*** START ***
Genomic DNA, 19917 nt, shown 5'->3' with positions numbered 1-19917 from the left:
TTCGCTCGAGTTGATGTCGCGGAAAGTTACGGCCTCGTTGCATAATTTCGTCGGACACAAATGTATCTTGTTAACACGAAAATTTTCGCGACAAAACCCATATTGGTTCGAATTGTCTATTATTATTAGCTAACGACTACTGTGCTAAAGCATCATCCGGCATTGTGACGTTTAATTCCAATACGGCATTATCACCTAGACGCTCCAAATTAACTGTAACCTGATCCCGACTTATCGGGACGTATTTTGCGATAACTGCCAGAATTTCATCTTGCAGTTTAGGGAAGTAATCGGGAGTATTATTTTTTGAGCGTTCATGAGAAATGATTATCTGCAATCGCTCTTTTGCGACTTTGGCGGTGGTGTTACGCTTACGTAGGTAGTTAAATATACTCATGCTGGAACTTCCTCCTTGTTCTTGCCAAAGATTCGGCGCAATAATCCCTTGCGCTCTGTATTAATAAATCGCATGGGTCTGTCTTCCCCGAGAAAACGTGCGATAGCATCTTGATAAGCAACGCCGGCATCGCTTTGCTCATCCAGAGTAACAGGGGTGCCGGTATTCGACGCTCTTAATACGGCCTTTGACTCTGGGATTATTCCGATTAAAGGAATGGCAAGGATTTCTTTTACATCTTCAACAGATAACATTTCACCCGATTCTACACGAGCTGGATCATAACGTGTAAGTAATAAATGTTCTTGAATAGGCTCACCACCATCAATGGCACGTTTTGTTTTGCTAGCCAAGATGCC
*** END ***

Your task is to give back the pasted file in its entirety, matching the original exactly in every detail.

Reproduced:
Genomic DNA, 19917 nt, shown 5'->3' with positions numbered 1-19917 from the left:
TTCGCTCGAGTTGATGTCGCGGAAAGTTACGGCCTCGTTGCATAATTTCGTCGGACACAAATGTATCTTGTTAACACGAAAATTTTCGCGACAAAACCCATATTGGTTCGAATTGTCTATTATTATTAGCTAACGACTACTGTGCTAAAGCATCATCCGGCATTGTGACGTTTAATTCCAATACGGCATTATCACCTAGACGCTCCAAATTAACTGTAACCTGATCCCGACTTATCGGGACGTATTTTGCGATAACTGCCAGAATTTCATCTTGCAGTTTAGGGAAGTAATCGGGAGTATTATTTTTTGAGCGTTCATGAGAAATGATTATCTGCAATCGCTCTTTTGCGACTTTGGCGGTGGTGTTACGCTTACGTAGGTAGTTAAATATACTCATGCTGGAACTTCCTCCTTGTTCTTGCCAAAGATTCGGCGCAATAATCCCTTGCGCTCTGTATTAATAAATCGCATGGGTCTGTCTTCCCCGAGAAAACGTGCGATAGCATCTTGATAAGCAACGCCGGCATCGCTTTGCTCATCCAGAGTAACAGGGGTGCCGGTATTCGACGCTCTTAATACGGCCTTTGACTCTGGGATTATTCCGATTAAAGGAATGGCAAGGATTTCTTTTACATCTTCAACAGATAACATTTCACCCGATTCTACACGAGCTGGATCATAACGTGTAAGTAATAAATGTTCTTGAATAGGCTCACCACCATCAATGGCACGTTTTGTTTTGCTAGCCAAGATGCC